Creating a Microsoft Access Provider for IIS Database Manager

Following up on my last blog post about the API set for the IIS Database Manager, I have something of a secret to let you in on - you can use the code samples in several of those API documents to create a fully functional provider for Microsoft Access databases. I would never use an Access database in a production environment, but having an Access provider has had some great benefits for me from a test perspective. I often use Access databases for test projects, and using the IIS Database Manager to manage the Access databases on my test systems means that I don't need to install Microsoft Access on any of my test servers.

That being said, as I was writing the API documentation I needed to create something of value to test my code samples. Since the Database Manager feature team was already creating database providers for SQL Server and MySQL, it seemed to me like Microsoft Access was the only other readily-accessible database that I could use for my samples. I mentioned in my last post that Saad Ladki was the Program Manager for Database Manager; Saad had started work on an Access provider at one point, but he abandoned the provider as his schedule grew tighter, so I took over that project so I could use it for the API samples.

With that in mind, here's what you need to do to create a Microsoft Access provider for the IIS Database Manager:

  • Create a new class project named "AccessDatabase" in Visual Studio
  • Add project references for:
    • System.Configuration
    • Microsoft.Web.Management.DatabaseManager
      Note: This may require adding a reference path for your project, such as "C:\Windows\assembly\GAC_MSIL\Microsoft.Web.Management.DatabaseManager\", where "C:" is your operating system drive.
  • Open the class in the editor, remove the existing code, and insert the following empty class:
    using System;
    using System.Collections;
    using System.Collections.Generic;
    using System.Configuration.Provider;
    using System.Data;
    using System.Data.Common;
    using System.Diagnostics;
    using System.IO;
    using System.Linq;
    using System.Text;
    using System.Reflection;
    using System.Data.OleDb;
    using Microsoft.Web.Management.DatabaseManager;
    namespace AccessDatabase
        public class AccessProvider :
  • Copy the code samples from the following MSDN topics into the class; note that some of the utility methods in the code samples will be duplicated so you'll have to remove the duplicate methods:
  • Save, compile, sign, and GAC the provider. For more information about using the Gacutil.exe tool, see the following topic on Microsoft the MSDN Web site:
    Global Assembly Cache Tool (Gacutil.exe)
  • Follow the instructions in the Microsoft.Web.Management.DatabaseManager Namespace topic to add the following entry to your administration.config file, which will register the provider for IIS Manager:
    <provider name="Access Provider"
       type="AccessDatabase.AccessProvider,AccessDatabase,Version=,Culture=neutral,PublicKeyToken=426f62526f636b73" >
          backupPath="C:\backups" />

    Note: You will need to update the PublicKeyToken with the public key token from your assembly.

  • Add an OLEDB connection string for your Access database; the following web.config sample shows what that might look like:
        <add name="Northwind"
          connectionString="Provider=Microsoft.Jet.OLEDB.4.0;Data Source=C:\inetpub\wwwroot\App_Data\Northwind.mdb;" />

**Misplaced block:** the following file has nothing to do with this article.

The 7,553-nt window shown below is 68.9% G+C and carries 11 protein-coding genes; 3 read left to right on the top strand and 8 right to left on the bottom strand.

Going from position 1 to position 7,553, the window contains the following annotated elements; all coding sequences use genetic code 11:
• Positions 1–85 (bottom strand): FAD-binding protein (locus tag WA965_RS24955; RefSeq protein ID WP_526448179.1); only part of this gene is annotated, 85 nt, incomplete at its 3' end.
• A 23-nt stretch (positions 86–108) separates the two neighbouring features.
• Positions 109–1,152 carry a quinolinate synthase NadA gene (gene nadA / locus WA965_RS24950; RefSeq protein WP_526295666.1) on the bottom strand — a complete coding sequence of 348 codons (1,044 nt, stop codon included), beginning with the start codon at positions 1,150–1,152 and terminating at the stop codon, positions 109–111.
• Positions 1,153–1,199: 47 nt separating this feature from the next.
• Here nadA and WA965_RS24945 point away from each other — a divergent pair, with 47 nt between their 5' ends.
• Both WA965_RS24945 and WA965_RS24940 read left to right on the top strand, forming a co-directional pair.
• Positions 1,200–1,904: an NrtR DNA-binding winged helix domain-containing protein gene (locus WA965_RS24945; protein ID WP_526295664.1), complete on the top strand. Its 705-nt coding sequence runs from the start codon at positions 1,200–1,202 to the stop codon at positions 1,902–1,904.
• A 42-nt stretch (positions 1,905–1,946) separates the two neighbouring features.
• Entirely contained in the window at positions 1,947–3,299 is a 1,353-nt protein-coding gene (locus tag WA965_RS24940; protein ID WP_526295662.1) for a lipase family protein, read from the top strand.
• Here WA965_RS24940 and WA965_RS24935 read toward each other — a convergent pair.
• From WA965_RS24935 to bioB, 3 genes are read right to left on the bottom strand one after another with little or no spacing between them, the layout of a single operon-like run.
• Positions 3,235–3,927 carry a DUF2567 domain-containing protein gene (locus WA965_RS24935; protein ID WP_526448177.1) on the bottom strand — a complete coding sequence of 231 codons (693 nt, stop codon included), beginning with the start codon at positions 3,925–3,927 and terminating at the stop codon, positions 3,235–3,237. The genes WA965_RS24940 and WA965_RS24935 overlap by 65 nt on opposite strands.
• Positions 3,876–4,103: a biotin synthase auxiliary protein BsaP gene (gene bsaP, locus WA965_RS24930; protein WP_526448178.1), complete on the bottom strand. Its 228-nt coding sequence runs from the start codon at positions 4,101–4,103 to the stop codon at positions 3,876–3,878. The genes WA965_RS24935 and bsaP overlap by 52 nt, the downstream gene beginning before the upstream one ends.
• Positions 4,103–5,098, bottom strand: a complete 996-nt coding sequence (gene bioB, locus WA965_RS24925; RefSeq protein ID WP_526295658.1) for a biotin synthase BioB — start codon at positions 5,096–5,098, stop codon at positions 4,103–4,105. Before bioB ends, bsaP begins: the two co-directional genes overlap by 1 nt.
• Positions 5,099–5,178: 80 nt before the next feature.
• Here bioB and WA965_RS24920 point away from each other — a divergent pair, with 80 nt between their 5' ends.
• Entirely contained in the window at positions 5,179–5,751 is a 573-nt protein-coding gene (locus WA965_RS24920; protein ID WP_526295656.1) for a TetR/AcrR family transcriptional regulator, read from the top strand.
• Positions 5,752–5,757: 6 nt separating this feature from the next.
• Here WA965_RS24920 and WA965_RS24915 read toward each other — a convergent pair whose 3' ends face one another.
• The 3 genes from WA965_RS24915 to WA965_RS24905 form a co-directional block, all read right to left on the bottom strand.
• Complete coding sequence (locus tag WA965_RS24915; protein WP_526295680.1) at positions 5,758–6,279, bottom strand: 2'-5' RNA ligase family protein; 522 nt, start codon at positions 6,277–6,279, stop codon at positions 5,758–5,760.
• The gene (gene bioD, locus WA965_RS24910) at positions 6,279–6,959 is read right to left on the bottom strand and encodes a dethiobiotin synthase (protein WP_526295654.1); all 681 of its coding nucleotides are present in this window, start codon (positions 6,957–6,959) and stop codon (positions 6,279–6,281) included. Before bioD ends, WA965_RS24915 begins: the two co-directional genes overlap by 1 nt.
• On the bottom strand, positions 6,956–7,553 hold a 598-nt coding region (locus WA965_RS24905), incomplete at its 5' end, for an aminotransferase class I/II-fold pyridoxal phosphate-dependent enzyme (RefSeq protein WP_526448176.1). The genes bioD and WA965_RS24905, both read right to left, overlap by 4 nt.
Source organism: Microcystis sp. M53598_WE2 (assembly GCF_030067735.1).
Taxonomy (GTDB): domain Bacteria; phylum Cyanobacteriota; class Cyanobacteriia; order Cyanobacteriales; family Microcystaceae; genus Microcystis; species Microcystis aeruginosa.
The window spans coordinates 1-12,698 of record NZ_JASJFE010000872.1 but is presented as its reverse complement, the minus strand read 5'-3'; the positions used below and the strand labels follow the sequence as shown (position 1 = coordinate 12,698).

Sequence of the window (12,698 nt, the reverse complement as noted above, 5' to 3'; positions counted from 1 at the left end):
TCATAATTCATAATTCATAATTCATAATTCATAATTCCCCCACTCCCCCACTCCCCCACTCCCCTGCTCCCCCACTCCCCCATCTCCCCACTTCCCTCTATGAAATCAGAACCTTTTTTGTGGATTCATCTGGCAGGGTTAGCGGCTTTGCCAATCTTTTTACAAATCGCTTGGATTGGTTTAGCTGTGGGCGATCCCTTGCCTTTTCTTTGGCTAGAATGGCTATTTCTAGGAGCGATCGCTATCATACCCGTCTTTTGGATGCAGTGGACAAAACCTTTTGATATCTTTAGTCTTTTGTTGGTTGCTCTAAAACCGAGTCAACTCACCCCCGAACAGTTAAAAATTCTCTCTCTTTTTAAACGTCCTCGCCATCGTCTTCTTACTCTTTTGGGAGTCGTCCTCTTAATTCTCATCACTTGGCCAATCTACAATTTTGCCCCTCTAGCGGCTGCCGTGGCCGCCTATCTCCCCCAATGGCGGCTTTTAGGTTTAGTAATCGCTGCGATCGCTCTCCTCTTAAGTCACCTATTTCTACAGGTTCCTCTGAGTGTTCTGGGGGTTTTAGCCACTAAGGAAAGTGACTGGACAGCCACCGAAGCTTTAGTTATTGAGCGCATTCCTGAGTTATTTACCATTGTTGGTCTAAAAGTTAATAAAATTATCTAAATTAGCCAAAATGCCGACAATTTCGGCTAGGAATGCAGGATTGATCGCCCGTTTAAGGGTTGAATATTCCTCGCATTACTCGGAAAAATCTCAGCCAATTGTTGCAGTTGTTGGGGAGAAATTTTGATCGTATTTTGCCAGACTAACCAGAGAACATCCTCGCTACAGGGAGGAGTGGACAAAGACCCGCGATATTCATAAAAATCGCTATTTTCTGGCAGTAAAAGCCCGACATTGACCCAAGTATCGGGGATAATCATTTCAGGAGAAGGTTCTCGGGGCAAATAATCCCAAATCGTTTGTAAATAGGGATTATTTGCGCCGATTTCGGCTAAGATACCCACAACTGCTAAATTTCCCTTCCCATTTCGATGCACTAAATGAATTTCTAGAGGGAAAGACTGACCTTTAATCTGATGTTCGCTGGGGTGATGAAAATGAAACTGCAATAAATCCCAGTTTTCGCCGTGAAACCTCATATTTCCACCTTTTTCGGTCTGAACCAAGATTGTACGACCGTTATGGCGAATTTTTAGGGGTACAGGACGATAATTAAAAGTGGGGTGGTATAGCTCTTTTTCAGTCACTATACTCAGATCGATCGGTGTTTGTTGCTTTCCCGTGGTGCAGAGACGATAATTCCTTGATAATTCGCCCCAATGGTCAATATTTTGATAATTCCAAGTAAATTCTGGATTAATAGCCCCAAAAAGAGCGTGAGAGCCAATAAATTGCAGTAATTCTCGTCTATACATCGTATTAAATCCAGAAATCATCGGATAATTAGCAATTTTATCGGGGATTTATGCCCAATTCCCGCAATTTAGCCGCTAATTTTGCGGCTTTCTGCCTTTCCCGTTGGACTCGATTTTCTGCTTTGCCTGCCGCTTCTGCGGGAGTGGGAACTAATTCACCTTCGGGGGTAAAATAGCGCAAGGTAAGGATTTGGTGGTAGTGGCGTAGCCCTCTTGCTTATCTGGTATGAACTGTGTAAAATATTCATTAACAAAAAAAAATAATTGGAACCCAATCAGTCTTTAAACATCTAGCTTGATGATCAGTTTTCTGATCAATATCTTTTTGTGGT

Note: Since the code samples were all written using OLEDB, not ODBC, you will need to make sure that you use an OLEDB connection string like my example.

  • Open the IIS Manager and open the Database Manager for the site where you added the connection string. You should now be able to manage the tables and views for your Access database, as well as backing up and restoring your database.

Additional Notes

Creating Database Backups

Even though I wrote my provider to implement backing up and restoring databases, this functionality is purely optional - you could easily remove the IDbBackupManager and IDbRestoreManager implementations from the class and remove the <databaseBackup> element from administration.config.

OLEDB Errors When Saving JOIN/ORDER BY Views (Queries)

Unfortunately, there is one unexpected OLEDB problem with Microsoft Access databases that I ran into that I could not work around. When you attempt to save a view (query) that contains both JOIN statements and ORDER BY statements, you will receive an error that states "Only simple SELECT queries are allowed in VIEWS."

As long as the SQL code is syntactically correct you can execute the query, but you cannot save it. If a query that contains both JOIN statements and ORDER BY statements has already been created in Microsoft Access, you can open it and make changes, but you will not be able to save those changes back to the database.

For example, the following SQL code will cause the error to occur:

SELECT Categories.CategoryName, Products.ProductName
FROM Products INNER JOIN Categories ON Products.CategoryID = Categories.CategoryID
ORDER BY Categories.CategoryName, Products.ProductName;

While the following code will not cause the error:

SELECT Categories.CategoryName, Products.ProductName
FROM Products INNER JOIN Categories ON Products.CategoryID = Categories.CategoryID;

Even though the SQL code is syntactically correct and will execute without any problems, the error occurs at the OLEDB layer when the provider executes the CREATE VIEW statement to save the view to the database. This appears to be an unfortunate and irresolvable OLEDB limitation when you are using an Access database. When you are faced with such a situation, you will need to open the database in Microsoft Access to save the query.

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